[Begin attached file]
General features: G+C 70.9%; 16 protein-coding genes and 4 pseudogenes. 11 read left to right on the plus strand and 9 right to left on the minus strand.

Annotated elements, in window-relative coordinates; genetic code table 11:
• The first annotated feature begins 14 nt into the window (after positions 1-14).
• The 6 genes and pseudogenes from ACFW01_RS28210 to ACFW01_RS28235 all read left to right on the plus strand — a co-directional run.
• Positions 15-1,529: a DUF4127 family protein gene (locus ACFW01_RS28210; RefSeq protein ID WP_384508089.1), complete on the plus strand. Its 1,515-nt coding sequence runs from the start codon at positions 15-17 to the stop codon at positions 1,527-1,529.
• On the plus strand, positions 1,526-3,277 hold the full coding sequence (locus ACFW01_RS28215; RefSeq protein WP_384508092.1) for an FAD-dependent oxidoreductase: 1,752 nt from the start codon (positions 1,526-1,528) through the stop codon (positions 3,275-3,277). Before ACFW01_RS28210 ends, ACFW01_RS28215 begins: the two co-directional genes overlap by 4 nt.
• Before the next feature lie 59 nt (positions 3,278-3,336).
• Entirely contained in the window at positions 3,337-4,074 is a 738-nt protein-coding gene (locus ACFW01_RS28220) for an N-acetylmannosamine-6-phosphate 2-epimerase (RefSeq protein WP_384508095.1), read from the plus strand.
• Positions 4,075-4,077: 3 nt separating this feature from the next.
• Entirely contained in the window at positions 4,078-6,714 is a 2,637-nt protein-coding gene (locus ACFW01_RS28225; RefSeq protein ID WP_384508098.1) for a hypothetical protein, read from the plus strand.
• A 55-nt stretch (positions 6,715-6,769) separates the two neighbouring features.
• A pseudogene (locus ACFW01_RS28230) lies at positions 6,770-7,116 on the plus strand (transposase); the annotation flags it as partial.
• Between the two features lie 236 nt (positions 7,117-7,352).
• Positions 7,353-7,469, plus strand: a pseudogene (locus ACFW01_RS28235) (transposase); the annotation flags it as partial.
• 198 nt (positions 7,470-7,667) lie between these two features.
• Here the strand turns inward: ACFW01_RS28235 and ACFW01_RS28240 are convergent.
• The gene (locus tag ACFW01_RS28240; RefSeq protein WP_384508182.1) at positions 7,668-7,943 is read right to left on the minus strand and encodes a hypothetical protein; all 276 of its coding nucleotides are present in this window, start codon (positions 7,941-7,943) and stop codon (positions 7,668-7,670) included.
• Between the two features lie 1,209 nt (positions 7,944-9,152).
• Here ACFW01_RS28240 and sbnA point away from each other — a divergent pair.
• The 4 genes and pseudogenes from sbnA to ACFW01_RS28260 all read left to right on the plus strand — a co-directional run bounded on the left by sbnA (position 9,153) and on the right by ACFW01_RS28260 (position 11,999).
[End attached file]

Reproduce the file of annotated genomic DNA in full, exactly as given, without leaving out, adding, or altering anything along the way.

General features: G+C 70.9%; 16 protein-coding genes and 4 pseudogenes. 11 read left to right on the plus strand and 9 right to left on the minus strand.

Annotated elements, in window-relative coordinates; genetic code table 11:
• The first annotated feature begins 14 nt into the window (after positions 1-14).
• The 6 genes and pseudogenes from ACFW01_RS28210 to ACFW01_RS28235 all read left to right on the plus strand — a co-directional run.
• Positions 15-1,529: a DUF4127 family protein gene (locus ACFW01_RS28210; RefSeq protein ID WP_384508089.1), complete on the plus strand. Its 1,515-nt coding sequence runs from the start codon at positions 15-17 to the stop codon at positions 1,527-1,529.
• On the plus strand, positions 1,526-3,277 hold the full coding sequence (locus ACFW01_RS28215; RefSeq protein WP_384508092.1) for an FAD-dependent oxidoreductase: 1,752 nt from the start codon (positions 1,526-1,528) through the stop codon (positions 3,275-3,277). Before ACFW01_RS28210 ends, ACFW01_RS28215 begins: the two co-directional genes overlap by 4 nt.
• Before the next feature lie 59 nt (positions 3,278-3,336).
• Entirely contained in the window at positions 3,337-4,074 is a 738-nt protein-coding gene (locus ACFW01_RS28220) for an N-acetylmannosamine-6-phosphate 2-epimerase (RefSeq protein WP_384508095.1), read from the plus strand.
• Positions 4,075-4,077: 3 nt separating this feature from the next.
• Entirely contained in the window at positions 4,078-6,714 is a 2,637-nt protein-coding gene (locus ACFW01_RS28225; RefSeq protein ID WP_384508098.1) for a hypothetical protein, read from the plus strand.
• A 55-nt stretch (positions 6,715-6,769) separates the two neighbouring features.
• A pseudogene (locus ACFW01_RS28230) lies at positions 6,770-7,116 on the plus strand (transposase); the annotation flags it as partial.
• Between the two features lie 236 nt (positions 7,117-7,352).
• Positions 7,353-7,469, plus strand: a pseudogene (locus ACFW01_RS28235) (transposase); the annotation flags it as partial.
• 198 nt (positions 7,470-7,667) lie between these two features.
• Here the strand turns inward: ACFW01_RS28235 and ACFW01_RS28240 are convergent.
• The gene (locus tag ACFW01_RS28240; RefSeq protein WP_384508182.1) at positions 7,668-7,943 is read right to left on the minus strand and encodes a hypothetical protein; all 276 of its coding nucleotides are present in this window, start codon (positions 7,941-7,943) and stop codon (positions 7,668-7,670) included.
• Between the two features lie 1,209 nt (positions 7,944-9,152).
• Here ACFW01_RS28240 and sbnA point away from each other — a divergent pair.
• The 4 genes and pseudogenes from sbnA to ACFW01_RS28260 all read left to right on the plus strand — a co-directional run bounded on the left by sbnA (position 9,153) and on the right by ACFW01_RS28260 (position 11,999).